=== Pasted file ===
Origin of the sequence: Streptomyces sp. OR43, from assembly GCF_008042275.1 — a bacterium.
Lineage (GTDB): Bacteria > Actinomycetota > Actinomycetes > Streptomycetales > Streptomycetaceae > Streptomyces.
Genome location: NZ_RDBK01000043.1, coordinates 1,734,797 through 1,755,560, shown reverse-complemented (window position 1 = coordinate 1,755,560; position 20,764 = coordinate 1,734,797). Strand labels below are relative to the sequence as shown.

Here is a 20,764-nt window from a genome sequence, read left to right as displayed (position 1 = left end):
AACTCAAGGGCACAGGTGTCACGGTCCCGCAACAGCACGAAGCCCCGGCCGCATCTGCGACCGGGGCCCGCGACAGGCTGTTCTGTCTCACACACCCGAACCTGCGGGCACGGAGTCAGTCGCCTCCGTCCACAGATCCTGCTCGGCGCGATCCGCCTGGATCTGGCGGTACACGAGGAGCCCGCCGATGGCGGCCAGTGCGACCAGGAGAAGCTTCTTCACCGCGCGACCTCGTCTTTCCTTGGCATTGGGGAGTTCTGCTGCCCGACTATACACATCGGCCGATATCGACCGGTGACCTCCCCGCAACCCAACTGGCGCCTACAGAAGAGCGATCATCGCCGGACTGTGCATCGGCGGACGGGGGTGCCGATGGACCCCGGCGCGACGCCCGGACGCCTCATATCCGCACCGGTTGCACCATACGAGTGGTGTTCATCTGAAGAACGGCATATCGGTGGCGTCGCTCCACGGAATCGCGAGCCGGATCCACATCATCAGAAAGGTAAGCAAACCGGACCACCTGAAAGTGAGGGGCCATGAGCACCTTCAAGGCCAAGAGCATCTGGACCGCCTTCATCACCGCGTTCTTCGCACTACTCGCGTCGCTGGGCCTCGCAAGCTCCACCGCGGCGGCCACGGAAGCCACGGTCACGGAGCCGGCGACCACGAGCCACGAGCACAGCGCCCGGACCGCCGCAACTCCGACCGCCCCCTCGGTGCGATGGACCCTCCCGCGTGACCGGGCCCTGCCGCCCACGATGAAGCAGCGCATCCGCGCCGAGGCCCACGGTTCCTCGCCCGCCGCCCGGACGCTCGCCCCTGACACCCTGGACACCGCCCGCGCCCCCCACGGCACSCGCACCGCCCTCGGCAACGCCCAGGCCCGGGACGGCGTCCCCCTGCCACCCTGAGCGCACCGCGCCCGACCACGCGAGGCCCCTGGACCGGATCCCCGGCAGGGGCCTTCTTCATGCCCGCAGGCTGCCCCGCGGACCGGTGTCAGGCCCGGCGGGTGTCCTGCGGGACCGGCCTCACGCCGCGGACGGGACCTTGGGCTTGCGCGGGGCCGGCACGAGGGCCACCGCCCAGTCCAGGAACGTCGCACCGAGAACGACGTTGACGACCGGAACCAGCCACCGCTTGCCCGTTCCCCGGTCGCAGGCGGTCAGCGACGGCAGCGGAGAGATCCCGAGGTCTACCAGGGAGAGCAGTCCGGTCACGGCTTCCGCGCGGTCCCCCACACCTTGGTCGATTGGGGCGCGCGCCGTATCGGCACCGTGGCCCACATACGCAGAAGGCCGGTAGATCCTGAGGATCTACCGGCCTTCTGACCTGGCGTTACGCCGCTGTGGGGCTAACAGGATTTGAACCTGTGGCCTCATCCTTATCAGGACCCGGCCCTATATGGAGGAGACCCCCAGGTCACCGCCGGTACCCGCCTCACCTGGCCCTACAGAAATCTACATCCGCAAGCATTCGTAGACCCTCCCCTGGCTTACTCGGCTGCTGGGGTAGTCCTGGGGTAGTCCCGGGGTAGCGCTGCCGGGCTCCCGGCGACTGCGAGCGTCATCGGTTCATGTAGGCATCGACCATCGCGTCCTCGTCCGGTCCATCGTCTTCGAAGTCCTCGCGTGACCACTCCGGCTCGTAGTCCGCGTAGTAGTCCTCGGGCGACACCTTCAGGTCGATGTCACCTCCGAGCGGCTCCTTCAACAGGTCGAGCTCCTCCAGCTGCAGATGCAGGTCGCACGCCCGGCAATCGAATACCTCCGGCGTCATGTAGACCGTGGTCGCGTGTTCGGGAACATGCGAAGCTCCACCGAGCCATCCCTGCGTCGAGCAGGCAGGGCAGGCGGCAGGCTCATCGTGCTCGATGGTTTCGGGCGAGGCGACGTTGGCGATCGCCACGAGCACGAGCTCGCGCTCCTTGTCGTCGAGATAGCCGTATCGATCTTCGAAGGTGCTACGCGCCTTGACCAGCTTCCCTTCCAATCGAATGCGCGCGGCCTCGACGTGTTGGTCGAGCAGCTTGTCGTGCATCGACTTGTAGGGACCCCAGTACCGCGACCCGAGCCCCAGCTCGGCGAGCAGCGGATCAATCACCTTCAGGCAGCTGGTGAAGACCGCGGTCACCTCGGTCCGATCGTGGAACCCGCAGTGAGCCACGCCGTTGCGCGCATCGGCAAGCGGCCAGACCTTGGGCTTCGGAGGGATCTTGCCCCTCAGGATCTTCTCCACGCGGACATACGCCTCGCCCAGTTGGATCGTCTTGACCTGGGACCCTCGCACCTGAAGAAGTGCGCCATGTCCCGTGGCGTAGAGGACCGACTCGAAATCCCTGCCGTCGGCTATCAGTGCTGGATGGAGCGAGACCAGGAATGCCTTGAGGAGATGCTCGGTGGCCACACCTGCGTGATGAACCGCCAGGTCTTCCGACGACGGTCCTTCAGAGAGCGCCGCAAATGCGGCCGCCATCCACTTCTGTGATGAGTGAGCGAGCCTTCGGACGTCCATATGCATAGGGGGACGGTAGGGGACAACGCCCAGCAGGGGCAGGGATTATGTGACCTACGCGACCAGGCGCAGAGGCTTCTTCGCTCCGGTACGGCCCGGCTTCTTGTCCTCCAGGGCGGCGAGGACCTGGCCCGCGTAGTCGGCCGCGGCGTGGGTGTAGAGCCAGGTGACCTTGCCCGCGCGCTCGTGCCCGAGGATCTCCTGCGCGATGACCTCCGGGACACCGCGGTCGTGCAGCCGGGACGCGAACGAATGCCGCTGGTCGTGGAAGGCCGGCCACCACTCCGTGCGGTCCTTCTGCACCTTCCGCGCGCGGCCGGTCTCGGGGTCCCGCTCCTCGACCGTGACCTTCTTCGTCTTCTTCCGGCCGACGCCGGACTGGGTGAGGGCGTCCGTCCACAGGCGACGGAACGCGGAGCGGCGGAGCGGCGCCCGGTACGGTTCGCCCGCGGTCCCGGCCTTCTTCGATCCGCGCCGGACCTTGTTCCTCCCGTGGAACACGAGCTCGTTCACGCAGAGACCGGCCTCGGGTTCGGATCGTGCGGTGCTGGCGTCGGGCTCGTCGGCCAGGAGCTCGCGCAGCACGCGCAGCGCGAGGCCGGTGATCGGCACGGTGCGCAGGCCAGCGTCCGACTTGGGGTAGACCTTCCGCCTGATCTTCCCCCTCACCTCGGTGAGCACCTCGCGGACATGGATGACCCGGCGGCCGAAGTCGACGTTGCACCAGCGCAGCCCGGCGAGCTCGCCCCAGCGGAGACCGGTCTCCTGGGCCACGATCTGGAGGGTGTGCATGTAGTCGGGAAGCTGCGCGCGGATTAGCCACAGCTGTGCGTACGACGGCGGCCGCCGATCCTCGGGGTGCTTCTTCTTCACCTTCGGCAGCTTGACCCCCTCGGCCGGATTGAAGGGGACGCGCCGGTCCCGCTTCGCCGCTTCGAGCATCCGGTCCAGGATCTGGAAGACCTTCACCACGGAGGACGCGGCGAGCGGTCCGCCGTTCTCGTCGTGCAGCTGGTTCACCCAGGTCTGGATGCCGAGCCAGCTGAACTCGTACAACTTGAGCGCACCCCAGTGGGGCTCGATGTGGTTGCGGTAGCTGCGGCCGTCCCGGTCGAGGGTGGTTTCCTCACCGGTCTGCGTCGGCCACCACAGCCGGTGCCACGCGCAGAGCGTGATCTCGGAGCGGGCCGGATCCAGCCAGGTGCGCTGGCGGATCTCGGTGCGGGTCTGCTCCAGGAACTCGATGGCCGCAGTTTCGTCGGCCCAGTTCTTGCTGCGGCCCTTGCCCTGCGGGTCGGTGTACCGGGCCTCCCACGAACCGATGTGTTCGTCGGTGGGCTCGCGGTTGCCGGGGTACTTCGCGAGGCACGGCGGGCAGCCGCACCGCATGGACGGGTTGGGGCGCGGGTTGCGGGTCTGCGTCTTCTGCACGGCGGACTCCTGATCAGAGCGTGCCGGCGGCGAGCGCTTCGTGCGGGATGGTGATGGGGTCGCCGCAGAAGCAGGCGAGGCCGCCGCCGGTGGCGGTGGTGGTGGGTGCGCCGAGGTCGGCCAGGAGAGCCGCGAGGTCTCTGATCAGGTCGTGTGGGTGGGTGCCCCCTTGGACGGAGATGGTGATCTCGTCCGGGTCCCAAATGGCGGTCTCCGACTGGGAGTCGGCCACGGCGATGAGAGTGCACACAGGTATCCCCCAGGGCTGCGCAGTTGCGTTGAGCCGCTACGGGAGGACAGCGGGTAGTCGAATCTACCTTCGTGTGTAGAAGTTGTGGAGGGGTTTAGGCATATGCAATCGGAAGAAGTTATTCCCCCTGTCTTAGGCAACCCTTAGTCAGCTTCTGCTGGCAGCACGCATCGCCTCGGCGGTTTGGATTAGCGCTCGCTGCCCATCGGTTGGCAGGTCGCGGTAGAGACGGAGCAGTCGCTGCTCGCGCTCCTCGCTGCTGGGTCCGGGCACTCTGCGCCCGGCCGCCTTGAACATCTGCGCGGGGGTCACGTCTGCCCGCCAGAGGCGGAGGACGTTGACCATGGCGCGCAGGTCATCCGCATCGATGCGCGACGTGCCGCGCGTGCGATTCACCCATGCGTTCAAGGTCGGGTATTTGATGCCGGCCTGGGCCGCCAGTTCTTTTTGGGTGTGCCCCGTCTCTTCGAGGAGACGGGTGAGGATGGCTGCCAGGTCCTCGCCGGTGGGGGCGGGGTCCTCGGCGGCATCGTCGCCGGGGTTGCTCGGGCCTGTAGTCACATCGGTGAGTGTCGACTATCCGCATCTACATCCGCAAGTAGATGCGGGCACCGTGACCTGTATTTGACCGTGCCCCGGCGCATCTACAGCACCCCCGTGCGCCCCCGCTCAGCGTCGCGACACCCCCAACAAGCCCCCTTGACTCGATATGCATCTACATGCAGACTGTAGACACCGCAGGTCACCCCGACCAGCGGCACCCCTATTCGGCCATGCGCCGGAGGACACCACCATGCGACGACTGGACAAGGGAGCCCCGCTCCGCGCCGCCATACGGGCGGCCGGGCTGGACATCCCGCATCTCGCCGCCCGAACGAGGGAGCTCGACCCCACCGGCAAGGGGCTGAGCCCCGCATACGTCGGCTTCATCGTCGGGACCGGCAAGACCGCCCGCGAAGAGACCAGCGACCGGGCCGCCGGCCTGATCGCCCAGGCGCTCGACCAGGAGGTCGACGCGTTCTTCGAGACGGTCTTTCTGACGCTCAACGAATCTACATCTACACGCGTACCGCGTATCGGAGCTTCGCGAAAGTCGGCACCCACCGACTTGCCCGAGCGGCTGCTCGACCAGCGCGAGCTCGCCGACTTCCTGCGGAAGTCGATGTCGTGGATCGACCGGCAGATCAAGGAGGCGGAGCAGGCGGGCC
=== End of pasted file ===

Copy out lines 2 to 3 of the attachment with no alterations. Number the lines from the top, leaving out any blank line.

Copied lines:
Lineage (GTDB): Bacteria > Actinomycetota > Actinomycetes > Streptomycetales > Streptomycetaceae > Streptomyces.
Genome location: NZ_RDBK01000043.1, coordinates 1,734,797 through 1,755,560, shown reverse-complemented (window position 1 = coordinate 1,755,560; position 20,764 = coordinate 1,734,797). Strand labels below are relative to the sequence as shown.